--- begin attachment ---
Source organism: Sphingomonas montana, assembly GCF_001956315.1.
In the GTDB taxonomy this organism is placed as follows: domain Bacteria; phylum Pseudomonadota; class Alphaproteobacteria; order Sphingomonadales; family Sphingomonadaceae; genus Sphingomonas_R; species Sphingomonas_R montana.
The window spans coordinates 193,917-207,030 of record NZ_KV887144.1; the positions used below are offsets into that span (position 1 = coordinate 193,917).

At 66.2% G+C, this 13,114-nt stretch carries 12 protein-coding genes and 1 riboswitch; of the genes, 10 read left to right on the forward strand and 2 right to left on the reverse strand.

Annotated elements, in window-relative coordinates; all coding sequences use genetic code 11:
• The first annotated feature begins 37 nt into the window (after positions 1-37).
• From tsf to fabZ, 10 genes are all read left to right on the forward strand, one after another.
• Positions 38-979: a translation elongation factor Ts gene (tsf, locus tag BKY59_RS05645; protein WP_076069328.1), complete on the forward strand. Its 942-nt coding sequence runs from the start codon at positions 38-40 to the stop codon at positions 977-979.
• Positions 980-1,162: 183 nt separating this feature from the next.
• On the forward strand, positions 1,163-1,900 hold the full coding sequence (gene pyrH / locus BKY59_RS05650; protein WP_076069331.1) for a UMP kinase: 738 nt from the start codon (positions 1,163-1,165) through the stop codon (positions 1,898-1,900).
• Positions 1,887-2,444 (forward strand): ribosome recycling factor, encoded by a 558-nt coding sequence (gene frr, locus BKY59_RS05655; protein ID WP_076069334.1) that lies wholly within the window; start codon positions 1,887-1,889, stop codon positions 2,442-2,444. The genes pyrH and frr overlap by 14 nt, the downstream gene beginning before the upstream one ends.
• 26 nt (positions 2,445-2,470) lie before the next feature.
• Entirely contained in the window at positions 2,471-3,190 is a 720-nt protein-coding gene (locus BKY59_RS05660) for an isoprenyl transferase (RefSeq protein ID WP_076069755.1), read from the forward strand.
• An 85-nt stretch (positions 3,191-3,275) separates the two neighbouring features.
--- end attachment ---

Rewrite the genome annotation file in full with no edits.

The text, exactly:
Source organism: Sphingomonas montana, assembly GCF_001956315.1.
In the GTDB taxonomy this organism is placed as follows: domain Bacteria; phylum Pseudomonadota; class Alphaproteobacteria; order Sphingomonadales; family Sphingomonadaceae; genus Sphingomonas_R; species Sphingomonas_R montana.
The window spans coordinates 193,917-207,030 of record NZ_KV887144.1; the positions used below are offsets into that span (position 1 = coordinate 193,917).

At 66.2% G+C, this 13,114-nt stretch carries 12 protein-coding genes and 1 riboswitch; of the genes, 10 read left to right on the forward strand and 2 right to left on the reverse strand.

Annotated elements, in window-relative coordinates; all coding sequences use genetic code 11:
• The first annotated feature begins 37 nt into the window (after positions 1-37).
• From tsf to fabZ, 10 genes are all read left to right on the forward strand, one after another.
• Positions 38-979: a translation elongation factor Ts gene (tsf, locus tag BKY59_RS05645; protein WP_076069328.1), complete on the forward strand. Its 942-nt coding sequence runs from the start codon at positions 38-40 to the stop codon at positions 977-979.
• Positions 980-1,162: 183 nt separating this feature from the next.
• On the forward strand, positions 1,163-1,900 hold the full coding sequence (gene pyrH / locus BKY59_RS05650; protein WP_076069331.1) for a UMP kinase: 738 nt from the start codon (positions 1,163-1,165) through the stop codon (positions 1,898-1,900).
• Positions 1,887-2,444 (forward strand): ribosome recycling factor, encoded by a 558-nt coding sequence (gene frr, locus BKY59_RS05655; protein ID WP_076069334.1) that lies wholly within the window; start codon positions 1,887-1,889, stop codon positions 2,442-2,444. The genes pyrH and frr overlap by 14 nt, the downstream gene beginning before the upstream one ends.
• 26 nt (positions 2,445-2,470) lie before the next feature.
• Entirely contained in the window at positions 2,471-3,190 is a 720-nt protein-coding gene (locus BKY59_RS05660) for an isoprenyl transferase (RefSeq protein ID WP_076069755.1), read from the forward strand.
• An 85-nt stretch (positions 3,191-3,275) separates the two neighbouring features.